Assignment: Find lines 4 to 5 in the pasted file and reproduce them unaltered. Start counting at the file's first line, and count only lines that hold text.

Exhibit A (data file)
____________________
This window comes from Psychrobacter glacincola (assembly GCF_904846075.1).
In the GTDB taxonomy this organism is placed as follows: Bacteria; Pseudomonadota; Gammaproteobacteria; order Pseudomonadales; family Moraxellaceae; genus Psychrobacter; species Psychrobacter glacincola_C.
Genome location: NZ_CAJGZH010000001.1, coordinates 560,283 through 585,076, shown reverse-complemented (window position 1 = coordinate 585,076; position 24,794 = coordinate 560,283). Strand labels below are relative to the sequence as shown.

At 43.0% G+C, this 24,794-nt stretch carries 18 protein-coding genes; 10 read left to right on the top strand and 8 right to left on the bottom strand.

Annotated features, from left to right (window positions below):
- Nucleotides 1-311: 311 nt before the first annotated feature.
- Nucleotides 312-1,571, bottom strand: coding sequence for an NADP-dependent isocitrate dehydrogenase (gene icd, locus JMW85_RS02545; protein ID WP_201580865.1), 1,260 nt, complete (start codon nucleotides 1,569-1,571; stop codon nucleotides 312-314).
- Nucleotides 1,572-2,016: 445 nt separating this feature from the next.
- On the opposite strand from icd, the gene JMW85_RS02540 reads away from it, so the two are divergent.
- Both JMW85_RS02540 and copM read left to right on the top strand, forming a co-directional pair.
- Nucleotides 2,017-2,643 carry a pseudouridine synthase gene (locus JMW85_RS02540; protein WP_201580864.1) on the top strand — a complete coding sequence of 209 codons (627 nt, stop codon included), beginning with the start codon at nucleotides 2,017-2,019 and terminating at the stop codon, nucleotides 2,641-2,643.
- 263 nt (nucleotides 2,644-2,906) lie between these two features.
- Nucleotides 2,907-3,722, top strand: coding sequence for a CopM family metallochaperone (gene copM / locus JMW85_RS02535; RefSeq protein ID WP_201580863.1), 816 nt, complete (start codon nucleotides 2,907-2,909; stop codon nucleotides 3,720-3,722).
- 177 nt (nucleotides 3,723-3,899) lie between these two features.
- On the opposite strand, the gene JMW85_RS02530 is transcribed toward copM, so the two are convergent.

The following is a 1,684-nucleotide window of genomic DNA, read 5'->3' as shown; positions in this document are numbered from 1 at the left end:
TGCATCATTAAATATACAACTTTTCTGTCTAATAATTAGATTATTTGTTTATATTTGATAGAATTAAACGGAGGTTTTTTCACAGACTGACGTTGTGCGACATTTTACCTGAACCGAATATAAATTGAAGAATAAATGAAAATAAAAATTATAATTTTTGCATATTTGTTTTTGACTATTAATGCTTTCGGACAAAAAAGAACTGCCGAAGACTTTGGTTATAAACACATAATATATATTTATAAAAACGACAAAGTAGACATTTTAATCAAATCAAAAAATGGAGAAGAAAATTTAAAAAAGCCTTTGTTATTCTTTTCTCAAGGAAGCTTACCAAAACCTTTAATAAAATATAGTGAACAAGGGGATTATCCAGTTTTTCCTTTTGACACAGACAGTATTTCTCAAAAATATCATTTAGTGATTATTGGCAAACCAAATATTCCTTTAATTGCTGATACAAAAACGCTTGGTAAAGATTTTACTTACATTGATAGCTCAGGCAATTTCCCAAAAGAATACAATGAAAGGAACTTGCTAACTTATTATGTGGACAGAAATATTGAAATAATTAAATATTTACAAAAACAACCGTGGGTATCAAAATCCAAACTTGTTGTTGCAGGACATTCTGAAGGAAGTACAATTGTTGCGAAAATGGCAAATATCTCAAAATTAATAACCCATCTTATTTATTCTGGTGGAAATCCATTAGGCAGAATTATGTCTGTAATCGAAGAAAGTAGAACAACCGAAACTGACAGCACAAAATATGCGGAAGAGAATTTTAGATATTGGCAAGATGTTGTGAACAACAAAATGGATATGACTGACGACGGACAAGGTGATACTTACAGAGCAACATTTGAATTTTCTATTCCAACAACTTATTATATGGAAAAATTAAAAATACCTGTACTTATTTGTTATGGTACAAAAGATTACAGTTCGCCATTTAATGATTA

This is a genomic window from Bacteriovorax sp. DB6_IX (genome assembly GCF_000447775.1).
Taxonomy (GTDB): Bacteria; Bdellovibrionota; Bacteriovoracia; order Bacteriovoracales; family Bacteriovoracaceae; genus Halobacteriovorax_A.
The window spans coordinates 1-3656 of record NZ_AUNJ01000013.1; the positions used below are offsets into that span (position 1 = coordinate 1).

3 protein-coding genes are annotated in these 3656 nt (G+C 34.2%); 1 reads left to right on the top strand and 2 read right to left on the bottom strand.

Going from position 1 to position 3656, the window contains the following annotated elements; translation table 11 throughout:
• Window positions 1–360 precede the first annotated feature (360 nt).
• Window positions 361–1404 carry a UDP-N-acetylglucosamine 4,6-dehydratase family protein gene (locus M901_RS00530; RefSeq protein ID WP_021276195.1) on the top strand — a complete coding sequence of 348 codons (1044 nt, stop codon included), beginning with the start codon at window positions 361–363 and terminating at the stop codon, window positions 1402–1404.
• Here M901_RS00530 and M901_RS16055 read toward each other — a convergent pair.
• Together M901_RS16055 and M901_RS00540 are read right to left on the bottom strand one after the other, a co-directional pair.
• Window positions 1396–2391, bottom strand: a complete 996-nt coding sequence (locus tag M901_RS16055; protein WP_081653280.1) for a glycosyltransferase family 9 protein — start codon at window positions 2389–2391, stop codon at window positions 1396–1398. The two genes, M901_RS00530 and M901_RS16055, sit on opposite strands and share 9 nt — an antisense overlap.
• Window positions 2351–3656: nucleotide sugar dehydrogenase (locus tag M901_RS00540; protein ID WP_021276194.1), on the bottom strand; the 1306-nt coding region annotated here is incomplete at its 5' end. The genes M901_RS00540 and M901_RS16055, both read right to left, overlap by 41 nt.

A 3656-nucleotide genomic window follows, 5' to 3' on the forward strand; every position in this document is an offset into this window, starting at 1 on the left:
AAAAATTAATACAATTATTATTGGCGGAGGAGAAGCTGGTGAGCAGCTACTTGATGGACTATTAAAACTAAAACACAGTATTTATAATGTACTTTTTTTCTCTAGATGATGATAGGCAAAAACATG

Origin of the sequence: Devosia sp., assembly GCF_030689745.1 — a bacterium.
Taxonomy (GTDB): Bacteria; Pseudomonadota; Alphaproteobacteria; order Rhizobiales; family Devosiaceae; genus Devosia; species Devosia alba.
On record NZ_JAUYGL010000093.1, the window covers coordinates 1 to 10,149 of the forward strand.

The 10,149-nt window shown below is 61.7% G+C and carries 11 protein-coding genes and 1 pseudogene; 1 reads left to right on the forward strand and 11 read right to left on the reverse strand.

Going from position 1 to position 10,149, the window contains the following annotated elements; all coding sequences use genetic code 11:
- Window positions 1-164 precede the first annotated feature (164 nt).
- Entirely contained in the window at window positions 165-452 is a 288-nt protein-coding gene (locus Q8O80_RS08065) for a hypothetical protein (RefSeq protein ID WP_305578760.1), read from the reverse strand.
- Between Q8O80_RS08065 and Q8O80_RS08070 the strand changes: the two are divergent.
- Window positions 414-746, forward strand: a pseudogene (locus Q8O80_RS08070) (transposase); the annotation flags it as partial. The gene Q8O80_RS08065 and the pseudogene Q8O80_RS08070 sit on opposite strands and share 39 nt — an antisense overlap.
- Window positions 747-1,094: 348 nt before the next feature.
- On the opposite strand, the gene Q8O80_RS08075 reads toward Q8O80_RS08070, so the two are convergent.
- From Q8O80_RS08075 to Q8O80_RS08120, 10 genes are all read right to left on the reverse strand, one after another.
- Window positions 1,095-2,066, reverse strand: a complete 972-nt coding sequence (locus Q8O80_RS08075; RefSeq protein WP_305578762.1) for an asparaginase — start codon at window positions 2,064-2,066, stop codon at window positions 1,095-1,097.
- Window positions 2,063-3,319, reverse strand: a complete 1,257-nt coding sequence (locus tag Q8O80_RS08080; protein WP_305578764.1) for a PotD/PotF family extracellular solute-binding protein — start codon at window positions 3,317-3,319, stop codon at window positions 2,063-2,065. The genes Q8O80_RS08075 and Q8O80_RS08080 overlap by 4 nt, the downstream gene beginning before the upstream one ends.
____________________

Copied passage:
At 43.0% G+C, this 24,794-nt stretch carries 18 protein-coding genes; 10 read left to right on the top strand and 8 right to left on the bottom strand.

Annotated features, from left to right (window positions below):